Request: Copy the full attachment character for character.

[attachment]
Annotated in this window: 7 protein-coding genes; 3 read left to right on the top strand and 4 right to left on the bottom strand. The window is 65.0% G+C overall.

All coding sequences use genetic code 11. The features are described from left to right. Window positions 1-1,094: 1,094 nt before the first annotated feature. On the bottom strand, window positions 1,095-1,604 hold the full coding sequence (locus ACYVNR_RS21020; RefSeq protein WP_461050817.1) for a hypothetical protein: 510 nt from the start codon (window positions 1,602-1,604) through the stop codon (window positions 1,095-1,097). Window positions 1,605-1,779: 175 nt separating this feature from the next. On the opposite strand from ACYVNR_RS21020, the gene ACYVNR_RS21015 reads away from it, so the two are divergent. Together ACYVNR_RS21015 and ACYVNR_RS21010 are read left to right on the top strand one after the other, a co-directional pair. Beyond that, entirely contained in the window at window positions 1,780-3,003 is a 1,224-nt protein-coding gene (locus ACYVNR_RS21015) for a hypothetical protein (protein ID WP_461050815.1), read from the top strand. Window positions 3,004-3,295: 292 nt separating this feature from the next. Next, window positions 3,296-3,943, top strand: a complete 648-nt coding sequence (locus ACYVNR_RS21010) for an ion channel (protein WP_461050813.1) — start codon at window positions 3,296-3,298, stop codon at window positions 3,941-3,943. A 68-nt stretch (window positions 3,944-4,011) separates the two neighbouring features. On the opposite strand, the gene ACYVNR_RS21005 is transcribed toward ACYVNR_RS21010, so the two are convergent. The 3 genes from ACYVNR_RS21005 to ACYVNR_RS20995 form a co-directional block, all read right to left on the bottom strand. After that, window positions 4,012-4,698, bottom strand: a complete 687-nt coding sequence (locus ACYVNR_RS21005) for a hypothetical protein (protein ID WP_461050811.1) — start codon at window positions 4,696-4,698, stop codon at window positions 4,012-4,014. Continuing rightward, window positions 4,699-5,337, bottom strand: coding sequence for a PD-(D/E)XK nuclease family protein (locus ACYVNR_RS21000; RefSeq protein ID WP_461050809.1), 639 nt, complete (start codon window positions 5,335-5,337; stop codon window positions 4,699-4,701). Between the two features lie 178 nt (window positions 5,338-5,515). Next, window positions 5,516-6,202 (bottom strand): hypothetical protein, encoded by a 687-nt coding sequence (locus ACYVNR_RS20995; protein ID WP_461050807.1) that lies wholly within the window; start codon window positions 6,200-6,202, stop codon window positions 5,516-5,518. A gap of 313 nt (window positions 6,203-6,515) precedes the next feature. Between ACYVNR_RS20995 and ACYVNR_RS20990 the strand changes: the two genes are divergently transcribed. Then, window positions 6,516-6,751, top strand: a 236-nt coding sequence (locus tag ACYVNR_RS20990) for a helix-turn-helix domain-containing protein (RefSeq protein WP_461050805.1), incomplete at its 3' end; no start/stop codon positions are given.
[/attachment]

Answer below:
Annotated in this window: 7 protein-coding genes; 3 read left to right on the top strand and 4 right to left on the bottom strand. The window is 65.0% G+C overall.

All coding sequences use genetic code 11. The features are described from left to right. Window positions 1-1,094: 1,094 nt before the first annotated feature. On the bottom strand, window positions 1,095-1,604 hold the full coding sequence (locus ACYVNR_RS21020; RefSeq protein WP_461050817.1) for a hypothetical protein: 510 nt from the start codon (window positions 1,602-1,604) through the stop codon (window positions 1,095-1,097). Window positions 1,605-1,779: 175 nt separating this feature from the next. On the opposite strand from ACYVNR_RS21020, the gene ACYVNR_RS21015 reads away from it, so the two are divergent. Together ACYVNR_RS21015 and ACYVNR_RS21010 are read left to right on the top strand one after the other, a co-directional pair. Beyond that, entirely contained in the window at window positions 1,780-3,003 is a 1,224-nt protein-coding gene (locus ACYVNR_RS21015) for a hypothetical protein (protein ID WP_461050815.1), read from the top strand. Window positions 3,004-3,295: 292 nt separating this feature from the next. Next, window positions 3,296-3,943, top strand: a complete 648-nt coding sequence (locus ACYVNR_RS21010) for an ion channel (protein WP_461050813.1) — start codon at window positions 3,296-3,298, stop codon at window positions 3,941-3,943. A 68-nt stretch (window positions 3,944-4,011) separates the two neighbouring features. On the opposite strand, the gene ACYVNR_RS21005 is transcribed toward ACYVNR_RS21010, so the two are convergent. The 3 genes from ACYVNR_RS21005 to ACYVNR_RS20995 form a co-directional block, all read right to left on the bottom strand. After that, window positions 4,012-4,698, bottom strand: a complete 687-nt coding sequence (locus ACYVNR_RS21005) for a hypothetical protein (protein ID WP_461050811.1) — start codon at window positions 4,696-4,698, stop codon at window positions 4,012-4,014. Continuing rightward, window positions 4,699-5,337, bottom strand: coding sequence for a PD-(D/E)XK nuclease family protein (locus ACYVNR_RS21000; RefSeq protein ID WP_461050809.1), 639 nt, complete (start codon window positions 5,335-5,337; stop codon window positions 4,699-4,701). Between the two features lie 178 nt (window positions 5,338-5,515). Next, window positions 5,516-6,202 (bottom strand): hypothetical protein, encoded by a 687-nt coding sequence (locus ACYVNR_RS20995; protein ID WP_461050807.1) that lies wholly within the window; start codon window positions 6,200-6,202, stop codon window positions 5,516-5,518. A gap of 313 nt (window positions 6,203-6,515) precedes the next feature. Between ACYVNR_RS20995 and ACYVNR_RS20990 the strand changes: the two genes are divergently transcribed. Then, window positions 6,516-6,751, top strand: a 236-nt coding sequence (locus tag ACYVNR_RS20990) for a helix-turn-helix domain-containing protein (RefSeq protein WP_461050805.1), incomplete at its 3' end; no start/stop codon positions are given.